If the death penalty really cost effective?
Topic: If the death penalty really cost effective?
June 16, 2019 / By Delaney Question:
i used to think it was a good idea because it saves us from having to spend on a prisoner but i found out with all the appeals and stuff it ends up costing us way more money spent on courts, judges and what not.
I hear like millions are spent because of appeals. Is it really cheaper to put someone away in a prison cell vs sending them to death?
And i do mean the worst of the worst. (serial murderers, rapist, etc)
I am new to all this stuff so anyone who can give me some feedback would be great.
i mean to say "Is the death penalty really cost effective". Typo.
Best Answers: If the death penalty really cost effective?
Brooklyn | 2 days ago
No. This is because of the legal costs of the process, which is supposed to prevent executions of innocent people. The largest part of the costs are upfront, at the pre trial and trial stages, and they are in play whether or not there is a conviction, let alone a death sentence.
Here are a few examples of trial costs (death penalty and non death penalty cases, California):
Specific cases (California.)
People v. Scott Peterson, Death Penalty Trial
$3.2 Million Total
People v. Rex Allen Krebs Death Penalty Trial
$2.8 Million Total
People v. Cary Stayner, Death Penalty Trial
$2.368 Million Total
People v. Robert Wigley, Non-Death Penalty Trial
This data is for cases where the best records have been kept.
Some of the factors:
• more pre-trial time will be needed to prepare: cases typically take a year to come to trial
• more pre-trial motions will be filed and answered
• more experts will be hired
• twice as many attorneys will be appointed for the defense, and a comparable team for the prosecution
• jurors will have to be individually quizzed on their views about the death penalty, and they are more likely to be sequestered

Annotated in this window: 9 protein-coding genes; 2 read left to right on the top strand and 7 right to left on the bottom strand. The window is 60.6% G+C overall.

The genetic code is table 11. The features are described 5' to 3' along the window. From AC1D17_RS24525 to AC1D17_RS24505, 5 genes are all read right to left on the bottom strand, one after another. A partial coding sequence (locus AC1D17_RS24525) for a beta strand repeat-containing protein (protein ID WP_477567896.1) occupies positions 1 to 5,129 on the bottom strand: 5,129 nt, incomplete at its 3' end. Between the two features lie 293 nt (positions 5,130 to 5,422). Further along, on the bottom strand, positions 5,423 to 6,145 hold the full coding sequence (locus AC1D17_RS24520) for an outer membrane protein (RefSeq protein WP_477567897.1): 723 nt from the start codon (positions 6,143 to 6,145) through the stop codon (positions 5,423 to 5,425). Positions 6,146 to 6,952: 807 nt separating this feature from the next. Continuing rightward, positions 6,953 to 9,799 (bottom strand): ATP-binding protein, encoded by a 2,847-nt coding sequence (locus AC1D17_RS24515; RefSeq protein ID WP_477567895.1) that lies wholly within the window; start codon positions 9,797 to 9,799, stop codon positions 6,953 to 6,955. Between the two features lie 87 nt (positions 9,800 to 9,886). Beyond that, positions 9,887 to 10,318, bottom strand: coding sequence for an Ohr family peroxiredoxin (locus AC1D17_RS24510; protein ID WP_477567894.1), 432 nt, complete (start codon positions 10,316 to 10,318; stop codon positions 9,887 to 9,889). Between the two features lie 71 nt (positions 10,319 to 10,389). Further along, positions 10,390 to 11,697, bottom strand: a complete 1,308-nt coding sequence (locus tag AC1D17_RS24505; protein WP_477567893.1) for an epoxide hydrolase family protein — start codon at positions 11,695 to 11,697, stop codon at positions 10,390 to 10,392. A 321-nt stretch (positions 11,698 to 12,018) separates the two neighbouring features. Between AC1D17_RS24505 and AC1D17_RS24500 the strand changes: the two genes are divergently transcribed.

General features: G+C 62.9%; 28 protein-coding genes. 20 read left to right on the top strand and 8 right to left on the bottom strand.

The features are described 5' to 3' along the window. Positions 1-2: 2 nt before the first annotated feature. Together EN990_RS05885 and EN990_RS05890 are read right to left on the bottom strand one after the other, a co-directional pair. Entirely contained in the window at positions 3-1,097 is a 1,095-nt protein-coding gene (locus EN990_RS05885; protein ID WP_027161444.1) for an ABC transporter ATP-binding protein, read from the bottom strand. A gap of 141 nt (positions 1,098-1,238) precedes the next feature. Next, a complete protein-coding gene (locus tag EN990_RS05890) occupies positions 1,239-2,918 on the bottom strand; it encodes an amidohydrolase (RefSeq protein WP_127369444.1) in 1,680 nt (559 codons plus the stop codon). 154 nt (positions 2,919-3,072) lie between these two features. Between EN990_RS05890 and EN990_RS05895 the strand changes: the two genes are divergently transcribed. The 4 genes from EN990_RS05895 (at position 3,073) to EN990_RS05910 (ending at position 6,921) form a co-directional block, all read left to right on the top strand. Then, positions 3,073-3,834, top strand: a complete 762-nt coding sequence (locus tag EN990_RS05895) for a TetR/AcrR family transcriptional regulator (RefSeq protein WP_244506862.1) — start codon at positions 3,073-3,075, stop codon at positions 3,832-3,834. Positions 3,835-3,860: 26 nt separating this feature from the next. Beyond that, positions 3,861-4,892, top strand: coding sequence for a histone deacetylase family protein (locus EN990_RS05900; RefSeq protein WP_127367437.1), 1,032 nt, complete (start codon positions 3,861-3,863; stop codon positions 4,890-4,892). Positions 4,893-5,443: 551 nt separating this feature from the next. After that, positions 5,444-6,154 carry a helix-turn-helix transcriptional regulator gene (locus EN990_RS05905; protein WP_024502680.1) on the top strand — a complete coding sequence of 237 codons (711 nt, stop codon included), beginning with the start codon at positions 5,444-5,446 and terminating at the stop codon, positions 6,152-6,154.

• two trials instead of one will be conducted: one for guilt and one for punishment
• the trial will be longer: a cost study at Duke University estimated that death penalty trials take 3 to 5 times longer than typical murder trials
The numbers vary from state to state, but they all point in the same direction. From a fairly typical state study of the costs of the death penalty:
“The study counted death penalty case costs through to execution and found that the median death penalty case costs $1.26 million. Non-death penalty cases were counted through to the end of incarceration and were found to have a median cost of $740,000. For death penalty cases, the pre-trial and trial level expenses were the most expensive part, 49% of the total cost. The investigation costs for death-sentence cases were about 3 times greater than for non-death cases. The trial costs for death cases were about 16 times greater than for non-death cases ($508,000 for death case; $32,000 for non-death case).” (Kansas: Performance Audit Report: Costs Incurred for Death Penalty Cases: A K-GOAL Audit of the Department of Corrections)
Sources: For links to the many studies about the cost of the death penalty see http://www.deathpenaltyinfo.org/costs-de...
Edit: Quizzard is absolutely correct about the failure of the death penalty to deter others. Here are two good links to this:
FBI http://www.fbi.gov/ucr/ucr.htm and
http://deathpenaltyinfo.org/murder-rates... which gives state by state rates from the FBI (alphabetically) and indicates which states have the death penalty
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Originally Answered: high cost of the death penalty? is that only in the US?
I don't believe that question has been researched. Part of the reason is that the countries that carry out the most executions are:
Except for the United States, these are not countries that provide for due process of law.
You'll get a better idea of the specific reasons why the death penalty in the US is so expensive at
Every study done on the matter has concluded that a death penalty case costs much more than life imprisonment. Most of the extra cost is actually in the trail and pretrial stages, so the morally repugnant idea that appeals be eliminated will not really make that much difference.
Saving money should never be the deciding factor as to whether the states kills, but it is certainly NOT an argument for the death penalty.